Avoiding Grease Incompatibility Problems

Noria Corporation

"We recently switched electric motor rebuild shops. Since switching, a number of bearings have failed, typically just a few months after putting the motor back into service. For the most part, these failures have been attributed to inadequate lubrication. On closer inspection, the grease appeared to have thinned out to almost a liquid consistency. We suspected that the rebuild shop was using a grease inferior to our electric motor grease, but they assure us that they are using a premium-quality synthetic grease. What is your opinion?"

Without more details, it is difficult to attribute an exact root cause. However, with greases, one of the most commonly encountered problems is incompatibility between different types of grease made from different thickeners.

For electric motors, the most commonly used greases are made either from a lithium-complex soap thickener or polyurea material. While both polyurea and lithium-complex based greases can be used in this application, the two are usually considered to be incompatible with each other and should not be mixed unless proper compatibility testing has been performed.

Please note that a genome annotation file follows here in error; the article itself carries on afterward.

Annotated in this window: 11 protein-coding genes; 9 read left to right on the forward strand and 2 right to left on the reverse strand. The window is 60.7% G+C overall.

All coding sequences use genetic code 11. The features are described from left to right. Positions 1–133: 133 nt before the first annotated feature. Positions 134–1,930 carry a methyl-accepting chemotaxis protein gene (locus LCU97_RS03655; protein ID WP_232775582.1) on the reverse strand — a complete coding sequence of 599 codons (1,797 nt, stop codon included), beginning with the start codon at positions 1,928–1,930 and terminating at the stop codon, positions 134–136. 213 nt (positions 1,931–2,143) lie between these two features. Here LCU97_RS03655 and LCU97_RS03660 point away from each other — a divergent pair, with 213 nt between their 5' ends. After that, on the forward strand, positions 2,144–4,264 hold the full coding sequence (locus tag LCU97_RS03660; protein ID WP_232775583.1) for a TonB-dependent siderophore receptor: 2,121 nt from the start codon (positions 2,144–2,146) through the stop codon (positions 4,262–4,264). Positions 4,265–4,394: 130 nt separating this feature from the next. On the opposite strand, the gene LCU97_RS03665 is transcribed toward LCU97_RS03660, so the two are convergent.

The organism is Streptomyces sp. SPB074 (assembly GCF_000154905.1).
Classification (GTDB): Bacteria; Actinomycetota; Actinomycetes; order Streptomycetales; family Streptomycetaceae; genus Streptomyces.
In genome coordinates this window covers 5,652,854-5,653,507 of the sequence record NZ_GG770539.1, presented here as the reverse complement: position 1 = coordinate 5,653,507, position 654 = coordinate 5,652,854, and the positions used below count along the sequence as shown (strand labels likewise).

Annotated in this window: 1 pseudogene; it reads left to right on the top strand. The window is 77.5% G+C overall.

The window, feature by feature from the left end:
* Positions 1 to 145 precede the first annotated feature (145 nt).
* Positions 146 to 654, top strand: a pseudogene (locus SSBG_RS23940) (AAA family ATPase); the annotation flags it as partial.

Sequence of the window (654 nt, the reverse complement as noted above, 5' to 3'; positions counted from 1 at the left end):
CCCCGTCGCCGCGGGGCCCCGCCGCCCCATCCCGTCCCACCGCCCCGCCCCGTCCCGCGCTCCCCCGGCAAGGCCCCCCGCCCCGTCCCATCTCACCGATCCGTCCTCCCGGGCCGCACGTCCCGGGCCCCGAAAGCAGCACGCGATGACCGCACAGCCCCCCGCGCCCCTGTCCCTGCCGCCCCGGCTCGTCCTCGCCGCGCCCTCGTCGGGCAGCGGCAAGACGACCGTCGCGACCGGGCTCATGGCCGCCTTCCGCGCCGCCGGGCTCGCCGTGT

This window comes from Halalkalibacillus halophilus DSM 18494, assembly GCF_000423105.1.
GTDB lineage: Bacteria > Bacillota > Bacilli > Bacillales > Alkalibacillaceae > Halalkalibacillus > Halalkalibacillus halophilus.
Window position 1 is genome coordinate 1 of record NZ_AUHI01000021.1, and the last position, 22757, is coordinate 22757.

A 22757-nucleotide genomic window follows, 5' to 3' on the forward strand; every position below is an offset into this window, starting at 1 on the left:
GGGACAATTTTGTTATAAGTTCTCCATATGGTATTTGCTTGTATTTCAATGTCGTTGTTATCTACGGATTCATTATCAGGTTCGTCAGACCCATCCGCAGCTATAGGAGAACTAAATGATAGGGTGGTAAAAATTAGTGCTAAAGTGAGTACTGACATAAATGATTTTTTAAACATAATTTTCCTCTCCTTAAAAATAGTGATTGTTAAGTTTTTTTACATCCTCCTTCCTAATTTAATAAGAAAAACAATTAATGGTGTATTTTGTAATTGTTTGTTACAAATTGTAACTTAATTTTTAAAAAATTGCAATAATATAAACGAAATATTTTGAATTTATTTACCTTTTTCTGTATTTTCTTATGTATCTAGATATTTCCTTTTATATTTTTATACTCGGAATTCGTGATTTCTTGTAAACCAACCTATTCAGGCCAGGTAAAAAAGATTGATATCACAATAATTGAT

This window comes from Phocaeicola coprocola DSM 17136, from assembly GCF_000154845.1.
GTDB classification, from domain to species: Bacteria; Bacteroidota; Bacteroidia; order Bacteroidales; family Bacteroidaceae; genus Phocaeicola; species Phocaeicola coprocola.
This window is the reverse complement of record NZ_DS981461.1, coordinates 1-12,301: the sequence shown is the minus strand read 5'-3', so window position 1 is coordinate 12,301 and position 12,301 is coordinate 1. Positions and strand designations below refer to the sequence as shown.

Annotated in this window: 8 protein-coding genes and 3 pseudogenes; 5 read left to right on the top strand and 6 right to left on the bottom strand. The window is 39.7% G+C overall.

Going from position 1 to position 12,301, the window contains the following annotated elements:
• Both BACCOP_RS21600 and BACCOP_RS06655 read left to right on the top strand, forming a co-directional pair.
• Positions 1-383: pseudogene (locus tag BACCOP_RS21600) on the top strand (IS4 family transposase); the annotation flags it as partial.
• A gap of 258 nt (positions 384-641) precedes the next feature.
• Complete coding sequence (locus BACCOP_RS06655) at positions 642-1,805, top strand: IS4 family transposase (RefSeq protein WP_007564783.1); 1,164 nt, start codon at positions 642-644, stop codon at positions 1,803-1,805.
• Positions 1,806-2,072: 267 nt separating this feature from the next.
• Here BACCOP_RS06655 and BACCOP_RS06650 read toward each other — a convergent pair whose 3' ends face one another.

To avoid these types of problems, it is advisable to request that the rebuild shop use the same grease that you plan to use to regrease the bearings, or at the very least, indicate the exact type and brand of grease being used so that you can determine if there are any serious compatibility issues between the two greases.

It is often advisable to provide a tube of grease to the rebuild shop whenever a motor is sent to rebuild to avoid these issues.

Grease compatibility is often confusing to grease users, even though most grease manufacturers produce compatibility charts. This is because the charts from the various manufacturers often disagree with one another on certain thickener-type combinations.

In bygone days, when simple soaps and clay were the primary thickener types, compatibility was relatively straightforward. Lithium and calcium soaps were compatible with one another, and neither was particularly good when mixed with a clay-based grease.

Today, with not only the aforementioned thickeners but also complex soaps, polyurea, calcium sulfonate and even more exotic thickeners used in many greases, the issue of compatibility has become much more complicated.

To add to the confusion, there are some grease specifications that are based solely on grease performance without regard to grease composition. If greases of different thickener types (both of which meet the performance requirements of the specification) get mixed in service, dire consequences can result.

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